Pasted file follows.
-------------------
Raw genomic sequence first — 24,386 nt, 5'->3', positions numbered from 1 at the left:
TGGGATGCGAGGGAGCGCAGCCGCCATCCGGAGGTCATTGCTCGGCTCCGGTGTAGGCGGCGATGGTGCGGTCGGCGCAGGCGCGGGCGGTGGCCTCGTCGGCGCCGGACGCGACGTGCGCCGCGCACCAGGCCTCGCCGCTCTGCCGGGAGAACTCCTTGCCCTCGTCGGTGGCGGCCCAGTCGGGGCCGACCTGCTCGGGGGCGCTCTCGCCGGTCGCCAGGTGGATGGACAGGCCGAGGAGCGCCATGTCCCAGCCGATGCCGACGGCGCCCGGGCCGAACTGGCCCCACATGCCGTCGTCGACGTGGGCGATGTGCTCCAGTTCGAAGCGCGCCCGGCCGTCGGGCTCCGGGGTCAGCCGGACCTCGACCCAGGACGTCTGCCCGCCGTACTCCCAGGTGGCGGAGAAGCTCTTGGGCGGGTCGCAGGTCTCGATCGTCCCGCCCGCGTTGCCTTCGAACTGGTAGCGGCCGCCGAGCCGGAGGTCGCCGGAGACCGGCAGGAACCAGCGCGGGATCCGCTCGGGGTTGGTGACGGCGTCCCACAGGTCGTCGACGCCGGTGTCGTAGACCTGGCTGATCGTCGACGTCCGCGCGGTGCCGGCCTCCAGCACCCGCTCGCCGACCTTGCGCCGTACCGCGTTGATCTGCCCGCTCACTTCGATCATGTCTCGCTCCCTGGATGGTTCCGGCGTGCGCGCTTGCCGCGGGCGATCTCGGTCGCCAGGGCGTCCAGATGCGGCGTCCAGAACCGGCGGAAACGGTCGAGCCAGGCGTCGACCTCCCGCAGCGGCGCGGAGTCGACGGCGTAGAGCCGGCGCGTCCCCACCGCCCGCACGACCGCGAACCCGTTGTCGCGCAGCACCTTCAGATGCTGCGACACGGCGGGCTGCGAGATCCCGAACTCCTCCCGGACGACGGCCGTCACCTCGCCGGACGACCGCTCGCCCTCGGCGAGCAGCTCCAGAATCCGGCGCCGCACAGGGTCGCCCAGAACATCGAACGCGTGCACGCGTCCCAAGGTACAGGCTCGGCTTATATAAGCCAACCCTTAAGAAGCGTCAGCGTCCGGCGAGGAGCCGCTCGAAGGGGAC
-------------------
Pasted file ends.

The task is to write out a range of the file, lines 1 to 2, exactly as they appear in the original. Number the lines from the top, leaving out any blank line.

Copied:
Raw genomic sequence first — 24,386 nt, 5'->3', positions numbered from 1 at the left:
TGGGATGCGAGGGAGCGCAGCCGCCATCCGGAGGTCATTGCTCGGCTCCGGTGTAGGCGGCGATGGTGCGGTCGGCGCAGGCGCGGGCGGTGGCCTCGTCGGCGCCGGACGCGACGTGCGCCGCGCACCAGGCCTCGCCGCTCTGCCGGGAGAACTCCTTGCCCTCGTCGGTGGCGGCCCAGTCGGGGCCGACCTGCTCGGGGGCGCTCTCGCCGGTCGCCAGGTGGATGGACAGGCCGAGGAGCGCCATGTCCCAGCCGATGCCGACGGCGCCCGGGCCGAACTGGCCCCACATGCCGTCGTCGACGTGGGCGATGTGCTCCAGTTCGAAGCGCGCCCGGCCGTCGGGCTCCGGGGTCAGCCGGACCTCGACCCAGGACGTCTGCCCGCCGTACTCCCAGGTGGCGGAGAAGCTCTTGGGCGGGTCGCAGGTCTCGATCGTCCCGCCCGCGTTGCCTTCGAACTGGTAGCGGCCGCCGAGCCGGAGGTCGCCGGAGACCGGCAGGAACCAGCGCGGGATCCGCTCGGGGTTGGTGACGGCGTCCCACAGGTCGTCGACGCCGGTGTCGTAGACCTGGCTGATCGTCGACGTCCGCGCGGTGCCGGCCTCCAGCACCCGCTCGCCGACCTTGCGCCGTACCGCGTTGATCTGCCCGCTCACTTCGATCATGTCTCGCTCCCTGGATGGTTCCGGCGTGCGCGCTTGCCGCGGGCGATCTCGGTCGCCAGGGCGTCCAGATGCGGCGTCCAGAACCGGCGGAAACGGTCGAGCCAGGCGTCGACCTCCCGCAGCGGCGCGGAGTCGACGGCGTAGAGCCGGCGCGTCCCCACCGCCCGCACGACCGCGAACCCGTTGTCGCGCAGCACCTTCAGATGCTGCGACACGGCGGGCTGCGAGATCCCGAACTCCTCCCGGACGACGGCCGTCACCTCGCCGGACGACCGCTCGCCCTCGGCGAGCAGCTCCAGAATCCGGCGCCGCACAGGGTCGCCCAGAACATCGAACGCGTGCACGCGTCCCAAGGTACAGGCTCGGCTTATATAAGCCAACCCTTAAGAAGCGTCAGCGTCCGGCGAGGAGCCGCTCGAAGGGGAC